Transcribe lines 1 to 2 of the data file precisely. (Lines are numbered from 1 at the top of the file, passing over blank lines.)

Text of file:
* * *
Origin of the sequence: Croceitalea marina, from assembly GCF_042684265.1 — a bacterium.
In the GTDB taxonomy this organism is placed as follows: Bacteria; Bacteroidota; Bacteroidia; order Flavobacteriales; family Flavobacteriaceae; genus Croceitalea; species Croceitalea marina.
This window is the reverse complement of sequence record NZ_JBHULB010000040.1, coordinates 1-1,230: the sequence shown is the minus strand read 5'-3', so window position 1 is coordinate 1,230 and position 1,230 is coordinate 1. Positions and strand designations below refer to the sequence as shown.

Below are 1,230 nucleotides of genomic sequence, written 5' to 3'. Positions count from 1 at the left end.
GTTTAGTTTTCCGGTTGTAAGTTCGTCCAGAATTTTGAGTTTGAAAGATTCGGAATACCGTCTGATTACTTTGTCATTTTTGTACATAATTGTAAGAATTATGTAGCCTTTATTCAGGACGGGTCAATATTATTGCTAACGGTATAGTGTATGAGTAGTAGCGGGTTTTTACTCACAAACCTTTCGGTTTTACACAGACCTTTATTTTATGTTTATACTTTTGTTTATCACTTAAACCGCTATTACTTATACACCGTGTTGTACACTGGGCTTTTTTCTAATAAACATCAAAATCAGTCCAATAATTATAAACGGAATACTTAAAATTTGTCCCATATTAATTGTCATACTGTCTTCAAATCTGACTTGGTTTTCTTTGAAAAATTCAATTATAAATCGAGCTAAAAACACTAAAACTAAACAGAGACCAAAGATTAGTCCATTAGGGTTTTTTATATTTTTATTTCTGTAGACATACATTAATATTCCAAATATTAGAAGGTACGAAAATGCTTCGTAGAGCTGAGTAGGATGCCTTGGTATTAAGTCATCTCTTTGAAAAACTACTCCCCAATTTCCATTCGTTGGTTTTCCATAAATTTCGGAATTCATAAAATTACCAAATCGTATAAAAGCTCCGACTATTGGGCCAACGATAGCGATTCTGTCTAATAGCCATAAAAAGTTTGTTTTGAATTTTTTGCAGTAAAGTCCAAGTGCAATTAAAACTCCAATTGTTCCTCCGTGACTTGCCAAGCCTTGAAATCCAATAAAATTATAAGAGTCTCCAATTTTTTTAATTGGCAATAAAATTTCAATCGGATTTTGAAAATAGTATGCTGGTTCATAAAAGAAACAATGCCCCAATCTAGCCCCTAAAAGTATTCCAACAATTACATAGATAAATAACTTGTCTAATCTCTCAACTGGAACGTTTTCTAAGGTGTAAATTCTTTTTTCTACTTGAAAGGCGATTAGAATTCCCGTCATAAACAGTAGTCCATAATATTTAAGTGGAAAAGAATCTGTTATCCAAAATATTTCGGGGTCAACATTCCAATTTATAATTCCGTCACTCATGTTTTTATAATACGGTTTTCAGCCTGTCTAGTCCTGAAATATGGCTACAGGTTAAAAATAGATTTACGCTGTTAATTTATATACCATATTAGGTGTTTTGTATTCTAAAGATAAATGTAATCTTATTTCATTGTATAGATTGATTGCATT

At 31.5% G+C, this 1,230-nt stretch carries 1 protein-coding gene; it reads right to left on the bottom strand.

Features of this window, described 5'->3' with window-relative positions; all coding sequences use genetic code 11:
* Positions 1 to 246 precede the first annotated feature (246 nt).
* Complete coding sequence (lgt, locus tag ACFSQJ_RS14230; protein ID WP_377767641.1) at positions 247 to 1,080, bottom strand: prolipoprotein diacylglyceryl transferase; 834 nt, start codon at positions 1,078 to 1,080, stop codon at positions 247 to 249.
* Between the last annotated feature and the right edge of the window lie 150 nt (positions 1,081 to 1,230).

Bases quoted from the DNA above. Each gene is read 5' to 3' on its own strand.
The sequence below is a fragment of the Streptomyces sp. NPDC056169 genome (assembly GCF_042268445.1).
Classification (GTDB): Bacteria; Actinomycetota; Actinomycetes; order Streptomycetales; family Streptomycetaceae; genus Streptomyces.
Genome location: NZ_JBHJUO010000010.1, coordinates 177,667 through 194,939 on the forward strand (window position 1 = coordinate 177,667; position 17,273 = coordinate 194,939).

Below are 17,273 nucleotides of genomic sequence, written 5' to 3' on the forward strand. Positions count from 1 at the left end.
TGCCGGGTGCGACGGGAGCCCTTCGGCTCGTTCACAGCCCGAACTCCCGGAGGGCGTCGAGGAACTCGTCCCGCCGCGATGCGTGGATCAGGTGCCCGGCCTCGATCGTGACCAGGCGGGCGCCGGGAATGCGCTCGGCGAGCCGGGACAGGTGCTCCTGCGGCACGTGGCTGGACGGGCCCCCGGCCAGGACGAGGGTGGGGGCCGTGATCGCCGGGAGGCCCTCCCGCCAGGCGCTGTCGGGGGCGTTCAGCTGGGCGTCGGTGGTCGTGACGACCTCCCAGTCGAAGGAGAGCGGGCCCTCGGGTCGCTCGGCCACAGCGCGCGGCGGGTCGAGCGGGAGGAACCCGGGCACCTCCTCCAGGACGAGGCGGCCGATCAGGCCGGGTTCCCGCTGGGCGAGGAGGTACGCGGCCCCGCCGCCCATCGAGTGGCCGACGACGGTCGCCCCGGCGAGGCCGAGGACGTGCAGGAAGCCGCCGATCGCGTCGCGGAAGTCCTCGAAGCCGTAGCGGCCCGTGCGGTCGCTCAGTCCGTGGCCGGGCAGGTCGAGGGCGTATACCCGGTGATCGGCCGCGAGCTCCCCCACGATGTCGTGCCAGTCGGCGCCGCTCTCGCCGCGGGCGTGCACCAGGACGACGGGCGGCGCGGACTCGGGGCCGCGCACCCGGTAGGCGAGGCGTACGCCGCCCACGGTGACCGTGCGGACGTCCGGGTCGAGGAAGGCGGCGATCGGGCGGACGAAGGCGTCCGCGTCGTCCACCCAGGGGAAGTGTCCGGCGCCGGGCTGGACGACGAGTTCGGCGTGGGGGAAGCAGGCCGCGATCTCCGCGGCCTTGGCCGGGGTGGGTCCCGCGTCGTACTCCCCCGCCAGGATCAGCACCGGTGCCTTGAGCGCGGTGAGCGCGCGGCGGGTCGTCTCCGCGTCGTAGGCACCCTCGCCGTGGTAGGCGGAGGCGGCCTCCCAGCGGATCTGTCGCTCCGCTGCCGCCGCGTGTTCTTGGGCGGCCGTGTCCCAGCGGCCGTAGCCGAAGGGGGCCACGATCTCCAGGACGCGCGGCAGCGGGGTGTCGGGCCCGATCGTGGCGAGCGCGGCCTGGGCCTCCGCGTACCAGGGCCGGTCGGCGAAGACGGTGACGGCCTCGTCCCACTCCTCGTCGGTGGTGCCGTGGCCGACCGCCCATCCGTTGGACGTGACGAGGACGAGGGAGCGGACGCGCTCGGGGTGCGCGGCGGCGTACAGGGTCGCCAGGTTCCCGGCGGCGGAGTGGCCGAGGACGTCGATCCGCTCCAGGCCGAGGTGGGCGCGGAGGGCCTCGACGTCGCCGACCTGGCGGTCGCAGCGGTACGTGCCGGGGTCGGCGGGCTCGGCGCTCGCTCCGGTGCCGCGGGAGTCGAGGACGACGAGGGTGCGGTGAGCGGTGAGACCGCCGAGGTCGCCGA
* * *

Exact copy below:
Origin of the sequence: Croceitalea marina, from assembly GCF_042684265.1 — a bacterium.
In the GTDB taxonomy this organism is placed as follows: Bacteria; Bacteroidota; Bacteroidia; order Flavobacteriales; family Flavobacteriaceae; genus Croceitalea; species Croceitalea marina.